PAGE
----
A Family’s Journey

You’ll see children and adults with Down syndrome every day at the Frazer Center sharing their inner light, their giving hearts, the things that make them unique, and things that make them just like everyone else. Lucy Hudak is our youngest attendee with Down syndrome. Her mother Callie was gracious enough to share a bit of their story with us.

Ryan and Callie Hudak were living in Texas when Callie became pregnant with Lucy. Their first daughter Cate was 2 years old at the time. When Callie and Ryan first got the diagnosis that Lucy was going to have Down syndrome, they had a difficult time processing the news. But they relied on local and online support systems to help them through it. Once they knew they would be moving home to Atlanta, they began researching schools. They knew they wanted Cate and Lucy to go to the same school, and they wanted that learning environment to be inclusive. “The world is made up of all kinds of diversity and it’s important to us that our children see that reflected in their everyday lives,” says Callie. The girls began attending Frazer in 2016 when Cate was 4 years old, and Lucy was 16 months.

Callie has noticed that Lucy “is really social and loves being with her friends and teachers every day. Being at school and surrounded by peers pushes her to learn and grow in wonderful ways. The teachers have been a huge support, and it’s wonderful to bring her to school knowing that she’s surrounded by people who love her and want the best for her…. When I see Lucy and her classmates playing together, I love that they are all just kids. They play, hug, and have fun—and they also take toys from each other and drive each other crazy. They truly are more alike than different.”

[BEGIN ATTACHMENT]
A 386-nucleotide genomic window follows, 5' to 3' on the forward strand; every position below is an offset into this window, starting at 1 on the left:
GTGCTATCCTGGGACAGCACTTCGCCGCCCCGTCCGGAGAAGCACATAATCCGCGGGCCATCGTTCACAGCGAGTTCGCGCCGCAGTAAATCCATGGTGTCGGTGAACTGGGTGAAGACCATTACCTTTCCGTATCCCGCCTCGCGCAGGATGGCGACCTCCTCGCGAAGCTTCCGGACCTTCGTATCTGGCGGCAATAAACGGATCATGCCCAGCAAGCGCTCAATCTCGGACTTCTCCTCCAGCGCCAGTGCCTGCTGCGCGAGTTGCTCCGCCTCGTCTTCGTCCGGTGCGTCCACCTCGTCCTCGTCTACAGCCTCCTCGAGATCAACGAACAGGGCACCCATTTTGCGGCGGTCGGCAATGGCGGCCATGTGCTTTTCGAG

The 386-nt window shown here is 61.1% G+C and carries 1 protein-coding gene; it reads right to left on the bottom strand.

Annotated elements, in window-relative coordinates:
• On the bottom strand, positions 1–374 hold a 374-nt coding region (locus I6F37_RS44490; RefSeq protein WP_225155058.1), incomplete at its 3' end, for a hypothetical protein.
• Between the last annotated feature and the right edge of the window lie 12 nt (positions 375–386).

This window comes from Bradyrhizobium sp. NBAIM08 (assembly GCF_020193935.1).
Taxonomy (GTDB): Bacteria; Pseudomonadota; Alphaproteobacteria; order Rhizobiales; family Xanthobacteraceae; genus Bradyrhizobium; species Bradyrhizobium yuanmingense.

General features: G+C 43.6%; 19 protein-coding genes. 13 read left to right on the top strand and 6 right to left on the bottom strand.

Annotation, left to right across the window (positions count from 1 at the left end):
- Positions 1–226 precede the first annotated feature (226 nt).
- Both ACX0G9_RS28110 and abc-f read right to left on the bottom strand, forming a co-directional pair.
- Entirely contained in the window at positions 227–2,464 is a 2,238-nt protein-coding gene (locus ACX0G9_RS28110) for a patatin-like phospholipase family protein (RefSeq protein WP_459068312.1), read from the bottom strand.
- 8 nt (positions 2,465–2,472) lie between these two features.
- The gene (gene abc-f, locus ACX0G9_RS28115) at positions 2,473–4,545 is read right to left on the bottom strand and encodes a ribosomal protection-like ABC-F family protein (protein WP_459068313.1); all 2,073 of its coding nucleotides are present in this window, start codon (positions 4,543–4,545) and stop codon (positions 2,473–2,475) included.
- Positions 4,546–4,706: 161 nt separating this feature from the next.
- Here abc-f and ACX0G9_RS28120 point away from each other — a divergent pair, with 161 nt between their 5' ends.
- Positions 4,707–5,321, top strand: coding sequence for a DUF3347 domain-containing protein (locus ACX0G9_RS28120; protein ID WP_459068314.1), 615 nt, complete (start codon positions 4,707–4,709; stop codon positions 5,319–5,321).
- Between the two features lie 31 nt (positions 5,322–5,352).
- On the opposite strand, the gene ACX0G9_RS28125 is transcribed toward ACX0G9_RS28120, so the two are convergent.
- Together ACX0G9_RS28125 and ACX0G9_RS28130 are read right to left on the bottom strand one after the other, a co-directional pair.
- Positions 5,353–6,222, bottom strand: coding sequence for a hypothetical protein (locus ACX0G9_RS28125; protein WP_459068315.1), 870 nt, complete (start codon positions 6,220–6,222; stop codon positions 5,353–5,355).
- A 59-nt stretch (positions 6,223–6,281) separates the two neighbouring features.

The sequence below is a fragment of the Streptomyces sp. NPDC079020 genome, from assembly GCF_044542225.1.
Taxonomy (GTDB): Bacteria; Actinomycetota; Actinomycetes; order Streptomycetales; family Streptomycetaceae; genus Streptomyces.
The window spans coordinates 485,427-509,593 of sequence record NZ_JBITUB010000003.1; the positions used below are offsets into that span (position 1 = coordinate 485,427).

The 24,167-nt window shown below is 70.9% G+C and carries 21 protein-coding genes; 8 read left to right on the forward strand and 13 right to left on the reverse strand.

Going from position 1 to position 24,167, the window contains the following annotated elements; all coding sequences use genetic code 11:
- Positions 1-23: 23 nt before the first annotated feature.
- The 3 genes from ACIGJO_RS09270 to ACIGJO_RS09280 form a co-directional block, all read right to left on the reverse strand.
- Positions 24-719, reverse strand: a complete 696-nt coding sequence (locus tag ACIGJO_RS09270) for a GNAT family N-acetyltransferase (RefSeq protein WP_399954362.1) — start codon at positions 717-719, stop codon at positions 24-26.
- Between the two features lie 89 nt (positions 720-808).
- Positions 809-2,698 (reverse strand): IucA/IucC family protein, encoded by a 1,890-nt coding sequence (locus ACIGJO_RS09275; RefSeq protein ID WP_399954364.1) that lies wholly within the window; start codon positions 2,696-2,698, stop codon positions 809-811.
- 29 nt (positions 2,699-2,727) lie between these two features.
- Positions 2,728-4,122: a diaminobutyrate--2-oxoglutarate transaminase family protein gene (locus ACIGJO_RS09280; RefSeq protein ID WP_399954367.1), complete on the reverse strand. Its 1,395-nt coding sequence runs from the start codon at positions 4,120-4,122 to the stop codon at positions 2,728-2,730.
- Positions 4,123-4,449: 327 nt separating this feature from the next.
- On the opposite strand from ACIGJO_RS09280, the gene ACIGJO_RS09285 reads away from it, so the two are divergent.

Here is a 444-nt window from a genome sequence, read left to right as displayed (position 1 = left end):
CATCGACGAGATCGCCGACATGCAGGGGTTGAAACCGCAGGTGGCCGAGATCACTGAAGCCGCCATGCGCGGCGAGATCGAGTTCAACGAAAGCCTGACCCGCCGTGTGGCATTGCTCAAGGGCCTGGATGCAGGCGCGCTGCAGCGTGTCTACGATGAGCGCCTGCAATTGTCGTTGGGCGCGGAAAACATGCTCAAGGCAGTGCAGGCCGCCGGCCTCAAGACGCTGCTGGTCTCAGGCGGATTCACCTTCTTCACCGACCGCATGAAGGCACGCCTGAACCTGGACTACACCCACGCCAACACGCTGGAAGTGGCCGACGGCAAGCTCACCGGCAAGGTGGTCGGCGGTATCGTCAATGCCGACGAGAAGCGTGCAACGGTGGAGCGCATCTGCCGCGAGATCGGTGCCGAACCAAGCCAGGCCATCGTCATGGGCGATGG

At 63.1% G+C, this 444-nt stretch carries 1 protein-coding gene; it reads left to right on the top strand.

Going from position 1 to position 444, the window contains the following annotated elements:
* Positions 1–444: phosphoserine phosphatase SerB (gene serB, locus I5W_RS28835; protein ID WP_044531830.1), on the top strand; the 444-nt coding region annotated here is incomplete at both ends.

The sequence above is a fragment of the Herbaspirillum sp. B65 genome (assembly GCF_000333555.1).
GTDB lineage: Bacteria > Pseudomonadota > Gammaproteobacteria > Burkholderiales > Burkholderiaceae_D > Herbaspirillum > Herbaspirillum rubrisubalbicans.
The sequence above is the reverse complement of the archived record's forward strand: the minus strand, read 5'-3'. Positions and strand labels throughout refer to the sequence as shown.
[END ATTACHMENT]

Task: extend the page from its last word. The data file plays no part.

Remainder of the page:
When asked about the challenges they’ve faced since having Lucy, Callie says, “The biggest challenge so far doesn’t actually have anything to do with Lucy—loving Lucy is easy. It’s been navigating the ‘system’ to make sure Lucy has the resources and support she needs. There’s a saying that I’ve heard from a lot of moms who have children with special needs—I wouldn’t change you for the world, but I would change the world for you. It is absolutely true. I wish that our society was more set up to embrace, celebrate, and support differences. When we found out that Lucy had Down syndrome, there were so many unknowns. What we have since learned is how much joy Lucy brings into our lives. How her smile and laugh can light up a room. How her hugs are the best thing ever and can turn a bad day around. How silly and funny and curious and stubborn she is. How fiercely and deeply we love her. How much we are learning from her. I can honestly say that Lucy is a true joy and a blessing, and we can’t imagine our lives without her. I can’t wait to see the mountains Lucy is going to move as she gets older.”

We can’t either.

If you’d like to learn more about Down syndrome, the National Down Syndrome Society website has a wealth of information.
And the Down Syndrome Association of Atlanta is a great local resource for those seeking information and support.